Oats are a fiber-rich grain that are linked to lower cholesterol, better blood sugar control, and reduced risk of cancer and heart disease. Kaidanian suggests cooking the oats with water and adding chia seeds to them, to bump up the nutrition content.
8. Air-popped popcorn
Popcorn is actually a whole grain that is rich in fiber and nutrition. While store-bought varieties of popcorn are loaded with salt, unhealthy chemicals, and saturated fats, homemade popcorn makes for a healthy and nutritious snack. Kaidanian suggests seasoning the popcorn to your tastes; you can add olive oil, a dash of salt, and seasonings like basil, paprika, or turmeric to it, for instance.
9. A handful of olives
While olive oil is considered healthy, whole olives are in fact healthier, since some of the nutrients are lost while processing them into oil. Olives are a rich source of healthy unsaturated fats and they also contain vitamin E and several phytochemicals, which are plant compounds with antioxidant properties. Green olives are less ripe when they are picked and have a lower fat content than black olives, which are picked at a more mature stage.
10. Hummus with veggies
Made of chickpeas, hummus is a protein-rich snack that is quite filling. You can use store-bought hummus or make your own at home, with some olive oil, lemon juice, tahini, yogurt, salt, and spices. Pair it with carrots or other veggies of your choice, to add more fiber and nutrition to your meal.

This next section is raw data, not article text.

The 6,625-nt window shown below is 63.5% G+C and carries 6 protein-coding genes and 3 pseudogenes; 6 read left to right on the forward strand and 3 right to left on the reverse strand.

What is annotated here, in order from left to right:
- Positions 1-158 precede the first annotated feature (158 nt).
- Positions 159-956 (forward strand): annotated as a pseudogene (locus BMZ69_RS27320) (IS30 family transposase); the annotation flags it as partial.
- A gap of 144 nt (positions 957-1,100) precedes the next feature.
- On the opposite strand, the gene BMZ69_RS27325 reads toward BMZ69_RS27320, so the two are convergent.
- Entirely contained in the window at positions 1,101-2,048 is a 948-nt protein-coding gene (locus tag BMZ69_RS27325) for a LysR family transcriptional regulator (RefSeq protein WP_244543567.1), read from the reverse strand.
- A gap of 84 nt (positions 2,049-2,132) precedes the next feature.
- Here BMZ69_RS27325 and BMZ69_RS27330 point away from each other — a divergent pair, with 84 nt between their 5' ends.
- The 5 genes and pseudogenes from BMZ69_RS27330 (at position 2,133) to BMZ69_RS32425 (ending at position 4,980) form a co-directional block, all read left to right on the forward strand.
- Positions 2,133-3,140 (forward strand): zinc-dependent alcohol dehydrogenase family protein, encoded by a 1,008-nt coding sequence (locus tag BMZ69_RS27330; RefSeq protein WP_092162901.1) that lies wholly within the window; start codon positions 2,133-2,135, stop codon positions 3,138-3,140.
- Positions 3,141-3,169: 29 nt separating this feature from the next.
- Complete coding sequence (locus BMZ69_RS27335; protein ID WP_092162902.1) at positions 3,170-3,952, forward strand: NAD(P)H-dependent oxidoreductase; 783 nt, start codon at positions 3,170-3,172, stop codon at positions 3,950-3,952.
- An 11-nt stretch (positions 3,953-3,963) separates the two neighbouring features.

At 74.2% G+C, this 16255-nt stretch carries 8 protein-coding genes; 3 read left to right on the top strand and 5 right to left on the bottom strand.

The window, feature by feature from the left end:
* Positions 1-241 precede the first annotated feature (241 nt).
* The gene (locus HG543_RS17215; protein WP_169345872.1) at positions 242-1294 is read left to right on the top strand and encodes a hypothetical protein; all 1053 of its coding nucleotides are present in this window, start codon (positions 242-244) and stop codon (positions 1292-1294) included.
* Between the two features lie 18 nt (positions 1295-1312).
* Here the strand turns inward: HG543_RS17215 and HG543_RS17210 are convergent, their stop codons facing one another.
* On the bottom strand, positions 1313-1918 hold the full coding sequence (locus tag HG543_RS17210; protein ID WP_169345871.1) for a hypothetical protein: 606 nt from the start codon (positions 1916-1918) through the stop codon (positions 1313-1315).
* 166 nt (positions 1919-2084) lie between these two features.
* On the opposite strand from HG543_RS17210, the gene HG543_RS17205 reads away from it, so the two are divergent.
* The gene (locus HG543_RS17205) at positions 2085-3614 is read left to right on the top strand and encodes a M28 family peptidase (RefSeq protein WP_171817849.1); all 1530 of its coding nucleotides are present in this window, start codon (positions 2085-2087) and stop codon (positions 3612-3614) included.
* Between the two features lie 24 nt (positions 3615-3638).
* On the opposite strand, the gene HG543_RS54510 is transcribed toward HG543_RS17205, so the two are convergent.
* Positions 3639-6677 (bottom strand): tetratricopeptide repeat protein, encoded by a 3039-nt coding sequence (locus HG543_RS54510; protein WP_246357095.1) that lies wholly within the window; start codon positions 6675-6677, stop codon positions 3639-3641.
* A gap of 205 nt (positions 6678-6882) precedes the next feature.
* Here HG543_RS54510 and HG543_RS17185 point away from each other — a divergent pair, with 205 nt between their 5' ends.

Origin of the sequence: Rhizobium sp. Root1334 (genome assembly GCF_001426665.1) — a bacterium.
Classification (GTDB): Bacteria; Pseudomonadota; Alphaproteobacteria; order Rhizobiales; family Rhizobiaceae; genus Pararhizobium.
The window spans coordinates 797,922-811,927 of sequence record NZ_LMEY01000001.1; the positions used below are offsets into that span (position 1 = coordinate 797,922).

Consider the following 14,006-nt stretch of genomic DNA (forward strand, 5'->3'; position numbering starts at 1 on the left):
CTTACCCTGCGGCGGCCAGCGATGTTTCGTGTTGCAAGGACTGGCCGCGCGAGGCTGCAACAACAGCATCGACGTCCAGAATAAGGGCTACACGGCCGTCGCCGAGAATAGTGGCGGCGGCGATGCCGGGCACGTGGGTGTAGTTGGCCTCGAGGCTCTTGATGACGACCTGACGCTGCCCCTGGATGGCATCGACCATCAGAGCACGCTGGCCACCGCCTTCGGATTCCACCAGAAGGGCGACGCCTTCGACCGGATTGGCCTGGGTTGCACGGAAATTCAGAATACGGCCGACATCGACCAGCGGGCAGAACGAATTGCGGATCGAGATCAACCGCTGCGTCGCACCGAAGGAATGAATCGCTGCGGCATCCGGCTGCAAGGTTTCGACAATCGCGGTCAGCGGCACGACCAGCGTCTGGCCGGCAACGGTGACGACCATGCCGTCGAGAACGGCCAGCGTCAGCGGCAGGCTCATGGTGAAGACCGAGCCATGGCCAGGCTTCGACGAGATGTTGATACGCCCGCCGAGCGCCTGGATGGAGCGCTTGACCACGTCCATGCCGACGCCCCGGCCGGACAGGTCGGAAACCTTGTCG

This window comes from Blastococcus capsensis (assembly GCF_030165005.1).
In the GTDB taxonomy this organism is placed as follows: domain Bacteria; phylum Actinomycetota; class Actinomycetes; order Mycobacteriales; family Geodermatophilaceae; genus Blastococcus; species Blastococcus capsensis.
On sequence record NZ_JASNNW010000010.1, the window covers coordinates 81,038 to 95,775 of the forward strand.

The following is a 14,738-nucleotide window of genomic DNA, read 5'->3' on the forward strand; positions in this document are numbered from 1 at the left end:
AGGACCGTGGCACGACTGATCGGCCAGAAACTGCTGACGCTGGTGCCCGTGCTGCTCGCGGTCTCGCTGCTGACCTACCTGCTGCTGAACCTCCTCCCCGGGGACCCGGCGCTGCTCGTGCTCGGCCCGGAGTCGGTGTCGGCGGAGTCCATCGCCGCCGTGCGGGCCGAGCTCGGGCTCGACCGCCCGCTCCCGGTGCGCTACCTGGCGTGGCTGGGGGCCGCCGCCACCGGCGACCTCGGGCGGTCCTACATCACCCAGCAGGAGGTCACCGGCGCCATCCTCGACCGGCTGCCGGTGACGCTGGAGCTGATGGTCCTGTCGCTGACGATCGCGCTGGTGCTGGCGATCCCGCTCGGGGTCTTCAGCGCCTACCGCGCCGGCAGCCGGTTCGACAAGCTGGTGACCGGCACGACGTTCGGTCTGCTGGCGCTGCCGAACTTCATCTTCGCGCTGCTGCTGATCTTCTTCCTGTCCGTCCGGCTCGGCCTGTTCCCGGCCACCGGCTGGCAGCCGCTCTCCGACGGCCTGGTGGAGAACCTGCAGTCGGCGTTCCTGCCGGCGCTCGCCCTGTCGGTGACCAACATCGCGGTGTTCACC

11. Nut butter with fruits
Nut butters contain protein and healthy fats. You can pick a nut butter of your choice and pair it with fruits like apple, banana, or berries. Try adding a dash of cinnamon to it for more flavor. Cinnamon is a powerful antioxidant that may help reduce cholesterol levels; it may also help improve blood sugar levels in patients with type 2 diabetes.
Why you might be hungry late at night
- Irregular mealtimes: Not having a fixed eating schedule or eating infrequently during the day with long gaps in between meals can result in hunger pangs at night. “If you haven’t had a proper meal or a balanced snack for more than three hours and you are hungry, you should eat no matter what time it is, to help maintain a steady blood sugar level,” says Kaidanian.
- Irregular bedtime: If some nights you are up much later than others, it can throw off your body clock and result in hunger at unusual times, like the middle of the night, according to Kaidanian.